Anyway, I'm pretty mystified by the whole het/slash/gen thing, except that people should be able to pick, if they want. I'd be tempted to put everything but explicit sex into the gen category, because relationships of all type are equally interesting and if the plumbing is not involved, then a relationship is a relationship is a relationship. Romance, friendship, frenemyship, whatever.

Of course, now that I write that, it seems patently absurd. I more or less gave up on modern het romance in cinema, at some point, because it was so hard to inject real external conflict in our "anything goes" culture. Meanwhile, I was going to lots of gay cinema with the same themes that used to be in het romance, but it worked because the culture pressures made the difficulties seem real.

Ah, it's too late for me to make any kind of clear statement on this issue. Sleepy. But, yeah: tricky stuff.
ClawofCat: fuffy kiss meclawofcat on October 14th, 2009 06:18 pm (UTC)
Why can we not be in two places at once, when it's for a good reason?
Poor design, I think. Temporal ubiquitousness wasn't taken into account during the evolutionary process. Total folly, if you ask me. Only mutants in comics get to have the fun. If only we all could be Multiple Man.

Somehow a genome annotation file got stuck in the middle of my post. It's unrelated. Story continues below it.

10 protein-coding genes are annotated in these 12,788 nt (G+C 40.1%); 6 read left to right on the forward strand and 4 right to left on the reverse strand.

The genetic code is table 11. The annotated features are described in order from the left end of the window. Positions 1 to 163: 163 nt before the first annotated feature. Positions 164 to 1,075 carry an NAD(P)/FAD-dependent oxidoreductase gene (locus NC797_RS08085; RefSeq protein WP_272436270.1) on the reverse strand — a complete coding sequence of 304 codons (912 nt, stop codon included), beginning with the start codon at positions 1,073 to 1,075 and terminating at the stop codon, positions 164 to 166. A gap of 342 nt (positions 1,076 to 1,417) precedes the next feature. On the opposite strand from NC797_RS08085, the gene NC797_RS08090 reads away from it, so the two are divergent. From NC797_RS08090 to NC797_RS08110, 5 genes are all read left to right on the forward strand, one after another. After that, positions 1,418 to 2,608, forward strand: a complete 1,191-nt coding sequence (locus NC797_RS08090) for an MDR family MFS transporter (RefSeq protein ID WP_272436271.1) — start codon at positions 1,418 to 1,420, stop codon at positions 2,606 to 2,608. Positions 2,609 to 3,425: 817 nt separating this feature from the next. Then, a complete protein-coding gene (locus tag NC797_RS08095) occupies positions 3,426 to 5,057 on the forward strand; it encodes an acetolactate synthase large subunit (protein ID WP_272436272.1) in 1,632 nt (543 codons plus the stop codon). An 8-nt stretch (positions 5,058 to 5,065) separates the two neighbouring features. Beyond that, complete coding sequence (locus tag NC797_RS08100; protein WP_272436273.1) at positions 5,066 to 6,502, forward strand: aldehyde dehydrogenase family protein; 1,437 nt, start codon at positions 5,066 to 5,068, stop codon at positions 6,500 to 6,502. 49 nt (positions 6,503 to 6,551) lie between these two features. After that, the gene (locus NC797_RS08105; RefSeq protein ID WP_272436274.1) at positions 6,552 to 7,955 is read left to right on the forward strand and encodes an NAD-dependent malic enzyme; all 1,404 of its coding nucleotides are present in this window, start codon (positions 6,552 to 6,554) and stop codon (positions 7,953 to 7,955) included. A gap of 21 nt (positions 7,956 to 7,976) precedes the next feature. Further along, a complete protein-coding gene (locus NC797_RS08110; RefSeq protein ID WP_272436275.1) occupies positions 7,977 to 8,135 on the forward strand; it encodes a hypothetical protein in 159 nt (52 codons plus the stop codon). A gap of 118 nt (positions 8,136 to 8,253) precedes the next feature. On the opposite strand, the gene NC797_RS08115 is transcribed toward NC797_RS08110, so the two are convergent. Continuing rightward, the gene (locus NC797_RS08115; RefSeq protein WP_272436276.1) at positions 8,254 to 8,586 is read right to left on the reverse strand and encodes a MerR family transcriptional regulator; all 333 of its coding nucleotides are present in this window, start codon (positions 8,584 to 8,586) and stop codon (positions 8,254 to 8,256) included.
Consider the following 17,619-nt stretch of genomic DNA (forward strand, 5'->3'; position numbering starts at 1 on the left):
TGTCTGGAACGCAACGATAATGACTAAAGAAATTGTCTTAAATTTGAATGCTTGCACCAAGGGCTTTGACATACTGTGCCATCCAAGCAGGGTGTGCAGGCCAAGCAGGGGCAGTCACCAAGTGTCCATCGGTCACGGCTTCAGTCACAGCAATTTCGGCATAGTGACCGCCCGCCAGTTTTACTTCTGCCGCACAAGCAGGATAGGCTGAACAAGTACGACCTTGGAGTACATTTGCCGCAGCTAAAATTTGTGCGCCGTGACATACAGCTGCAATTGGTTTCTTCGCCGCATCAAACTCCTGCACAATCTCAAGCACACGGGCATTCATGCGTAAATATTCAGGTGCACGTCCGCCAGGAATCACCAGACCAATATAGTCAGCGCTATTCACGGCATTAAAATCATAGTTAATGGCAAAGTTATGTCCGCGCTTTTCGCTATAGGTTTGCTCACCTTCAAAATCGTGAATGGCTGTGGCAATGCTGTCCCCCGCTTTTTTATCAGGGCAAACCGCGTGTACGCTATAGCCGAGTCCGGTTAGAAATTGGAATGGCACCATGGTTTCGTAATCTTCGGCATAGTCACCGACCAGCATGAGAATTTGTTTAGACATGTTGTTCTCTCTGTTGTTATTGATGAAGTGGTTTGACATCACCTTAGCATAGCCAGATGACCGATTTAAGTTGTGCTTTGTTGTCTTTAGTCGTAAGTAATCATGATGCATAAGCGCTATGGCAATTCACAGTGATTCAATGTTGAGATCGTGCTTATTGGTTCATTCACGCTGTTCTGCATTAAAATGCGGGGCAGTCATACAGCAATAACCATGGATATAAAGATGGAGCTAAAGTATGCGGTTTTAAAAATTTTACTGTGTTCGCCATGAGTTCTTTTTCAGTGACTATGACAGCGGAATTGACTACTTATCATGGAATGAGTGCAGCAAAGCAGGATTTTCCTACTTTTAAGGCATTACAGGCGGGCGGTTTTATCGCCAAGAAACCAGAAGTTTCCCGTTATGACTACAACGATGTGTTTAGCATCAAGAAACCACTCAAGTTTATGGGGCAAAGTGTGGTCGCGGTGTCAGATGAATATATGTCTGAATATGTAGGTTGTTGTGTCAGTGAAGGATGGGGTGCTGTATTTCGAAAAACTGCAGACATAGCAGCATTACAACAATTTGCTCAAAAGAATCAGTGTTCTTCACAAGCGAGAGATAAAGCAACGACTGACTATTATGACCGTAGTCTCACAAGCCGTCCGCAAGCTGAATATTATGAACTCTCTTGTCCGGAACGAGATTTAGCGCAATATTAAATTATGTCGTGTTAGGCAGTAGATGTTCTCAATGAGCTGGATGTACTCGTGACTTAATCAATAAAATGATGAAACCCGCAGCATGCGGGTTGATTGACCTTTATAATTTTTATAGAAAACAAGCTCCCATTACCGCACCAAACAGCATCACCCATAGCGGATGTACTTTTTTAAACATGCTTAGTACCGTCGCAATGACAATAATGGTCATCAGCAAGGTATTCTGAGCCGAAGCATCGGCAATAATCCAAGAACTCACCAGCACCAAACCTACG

I more or less gave up on modern het romance in cinema...I was going to lots of gay cinema with the same themes that used to be in het romance
Which themes do you mean? I'm not well acquainted with gay cinema, so my ears are all perked up.
Rebcake: sproingrebcake on October 26th, 2009 12:02 am (UTC)
Ack. I go to the Gay and Lesbian (and the horse they rode in on) Film Festival here just about every year, and most of the stuff I've seen is festival fodder, and so pretty hard to find (and harder yet to remember specifics about). Some big gay cinema moments that are easily available are Kiss of the Spiderwoman, The Crying Game, Priscilla Queen of the Desert, Bound, and tons of stuff by Pedro Almodovar, my favorite of which might be Labyrinth of Passion.

I guess the theme that I'm talking about that doesn't work so much for modern het romance is that of external obstacles. Parental disapproval, church/state imposition of what makes an approved partner, the inability to engage in sexual activity without a whole heap of bad juju crashing down on you (pregnancy, disease, soiled reputations) are pretty much non-existent in the post Loving vs. Virginia, free condoms and/or abortions for all, quickie divorce era. There isn't much left for red-blooded hets to rail against, except their own neuroses.

Great for people, not so hot for fiction.